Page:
From the 28th – 29th October 2017, the Institute of Ideas' annual Battle of Ideas festival of debate took place in London’s Barbican Centre, addressing a wide array of topical areas in a refreshing and thought-provoking fashion.
Battle of Ideas 2017:
In a rapidly changing world, debating ideas matters more than ever.
Politics is currently in a very fluid state, as was illustrated by the outcome of the UK General Election in June. Going into the election, the Conservatives were the clear favourites, but they ultimately blew their huge lead in the opinion polls and ended up losing their overall majority. Meanwhile, Jeremy Corbyn’s Labour entered the election with a radical manifesto many said would lead to be the party’s downfall and emerged with a surge in support. And, more broadly, there is a palpable sense that long-lasting political alignments are now starting to change.
Recent events have shown that political life doesn’t follow a preordained script, that democracy throws up unexpected results and that voters cannot merely be called upon to provide mandates and then be put back into their boxes. This trend has been well illustrated by the surprise Brexit vote, the elections of Emmanuel Macron in France and Donald Trump in America, the collapse of mainstream parties in many countries and by Theresa May’s fall from strong and stable to precarious and powerless in the new hung parliament. If once we were told that we were living in through the end of history, dominated by TINA (There is No Alternative), now there is a sense that the centre will not hold; a widespread feeling that, after years of economic stagnation and political failure, the status quo is not good enough. The very future of traditional political parties has been called into question.
Yet, this sense of a changing world can be as disorientating as it is exhilarating. The ability to debate and to discuss the shifting trends is an essential antidote to knee-jerk posturing over everything from Islamist terror attacks to the horrific tragedy at Grenfell Tower.
For example, what are the wider consequences of the decisions that voters are now making? The question of Brexit, which opens up challenges for the UK in relation to the economy, scientific cooperation and much more, still remains central to political life in the UK. Trump’s election has caused enormous debate on a wide range of issues, like immigration, international relations, the future of world trade and the nature of contemporary democracy.
Meanwhile, the continued assault on free societies from homegrown jihadis, including attacks in Manchester, in Westminster and at London Bridge, raises uncomfortable questions about everything from Western values to identity politics, from policing cyberspace to the limits (or not) of free speech. Such an atmosphere creates both new uncertainties and possibilities right across society, asking questions of artists, philosophers and educators as well as politicians, academics and commentators.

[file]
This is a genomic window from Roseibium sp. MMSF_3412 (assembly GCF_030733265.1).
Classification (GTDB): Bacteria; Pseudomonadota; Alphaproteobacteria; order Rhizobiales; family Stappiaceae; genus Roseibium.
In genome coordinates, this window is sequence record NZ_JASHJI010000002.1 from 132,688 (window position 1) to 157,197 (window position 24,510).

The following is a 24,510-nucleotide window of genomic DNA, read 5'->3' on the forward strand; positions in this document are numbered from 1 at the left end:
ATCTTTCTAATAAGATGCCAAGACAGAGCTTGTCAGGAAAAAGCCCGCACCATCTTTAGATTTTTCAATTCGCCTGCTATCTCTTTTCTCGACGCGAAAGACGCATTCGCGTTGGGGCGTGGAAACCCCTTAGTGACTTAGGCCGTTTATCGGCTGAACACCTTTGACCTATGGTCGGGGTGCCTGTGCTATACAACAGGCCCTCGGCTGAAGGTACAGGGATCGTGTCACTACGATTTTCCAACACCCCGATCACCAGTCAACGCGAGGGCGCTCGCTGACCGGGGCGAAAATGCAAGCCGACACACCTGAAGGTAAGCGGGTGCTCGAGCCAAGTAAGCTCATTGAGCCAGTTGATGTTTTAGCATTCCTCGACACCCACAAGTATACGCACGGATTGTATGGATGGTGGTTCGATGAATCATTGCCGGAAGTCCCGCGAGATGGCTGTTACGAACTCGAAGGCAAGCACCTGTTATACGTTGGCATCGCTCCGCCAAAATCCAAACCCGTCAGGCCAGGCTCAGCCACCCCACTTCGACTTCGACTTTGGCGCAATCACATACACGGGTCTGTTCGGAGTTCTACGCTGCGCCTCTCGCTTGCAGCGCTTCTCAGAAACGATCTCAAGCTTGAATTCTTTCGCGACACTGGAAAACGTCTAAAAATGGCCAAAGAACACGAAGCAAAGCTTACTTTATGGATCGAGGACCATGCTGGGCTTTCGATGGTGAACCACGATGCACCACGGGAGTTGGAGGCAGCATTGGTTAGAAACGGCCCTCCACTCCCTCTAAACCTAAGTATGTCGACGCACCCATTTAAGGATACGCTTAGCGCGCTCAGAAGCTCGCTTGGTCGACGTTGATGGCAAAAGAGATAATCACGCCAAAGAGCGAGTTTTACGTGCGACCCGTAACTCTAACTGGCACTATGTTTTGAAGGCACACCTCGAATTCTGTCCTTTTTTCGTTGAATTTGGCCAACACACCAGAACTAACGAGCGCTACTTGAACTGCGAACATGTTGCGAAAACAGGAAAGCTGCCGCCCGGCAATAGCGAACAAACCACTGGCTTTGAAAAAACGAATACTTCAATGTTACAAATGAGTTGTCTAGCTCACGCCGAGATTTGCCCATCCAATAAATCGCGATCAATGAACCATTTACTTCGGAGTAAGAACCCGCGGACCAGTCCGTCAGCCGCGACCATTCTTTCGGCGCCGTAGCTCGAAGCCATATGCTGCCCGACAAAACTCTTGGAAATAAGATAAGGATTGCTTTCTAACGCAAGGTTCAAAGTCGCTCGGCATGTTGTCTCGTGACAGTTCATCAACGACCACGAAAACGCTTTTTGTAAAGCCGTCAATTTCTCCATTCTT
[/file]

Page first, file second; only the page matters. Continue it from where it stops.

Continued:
The Battle of Ideas 2017, therefore, aims to be a uniquely open forum for debating these issues. Much of the shock at recent events can be traced back to people getting stuck in echo chambers and becoming unable – perhaps unwilling – to hear and discuss other points of view. This is never a problem at the Battle of Ideas. Since 2005, the festival has promoted open, wide-ranging public debate on the issues of the day. Under the motto of Free Thinking Allowed, the Battle of Ideas brings together a range of speakers for passionate, serious-minded discussion of the contemporary world.
Of course, the big questions facing society go way beyond Brexit, Trump and ISIS. On the international stage alone, we’ll be looking at important developments in Russia, France and China. In our schools and universities, there are heated debates about what should be taught, diversity and inequality, even about the nature of truth. In the arts, there are big questions to be discussed: theatre, literature and galleries are embroiled in conflicts about cultural appropriation, representation and whitewashing. In science and technology, there are disputes about genetics, evolutionary psychology, the consequences of automation and the pros and cons of big data for privacy, healthcare and even democracy.
This is also a big year for anniversaries. It is 500 years since Martin Luther famously helped to unleash the Reformation, when he nailed his famous theses to the door of a church in Wittenberg. What now for religious belief and freedom of conscience? It is also 100 years since the Russian Revolution. What impact did it have on politics and culture and how should it be viewed today? 2017 also brings the 50th anniversary of the legalisation of abortion in the UK. Are abortion rights now under threat around the world?
All this just skims the surface of what will be discussed at this year’s festival in London and at Battle of Ideas satellite events throughout the rest of the UK and across Europe. For more of a flavour of the debates taking place, check out our full programme below. Then, as soon as you know what you want to see, be sure to find out how you can get your tickets and join the hundreds of speakers and thousands of other attendees at what should be another fantastic Battle of Ideas.If you’re unable to be in London, then also check out our live streaming schedule and see which events you can see online from wherever you are.
Full programme of events: (all times in GMT)
Live streams and video highlights:
Time to Talk was the official partner of two events at this year’s Battle of Ideas and these were both live streamed.
To find out more about these debates and to access their recordings, click on their titles below.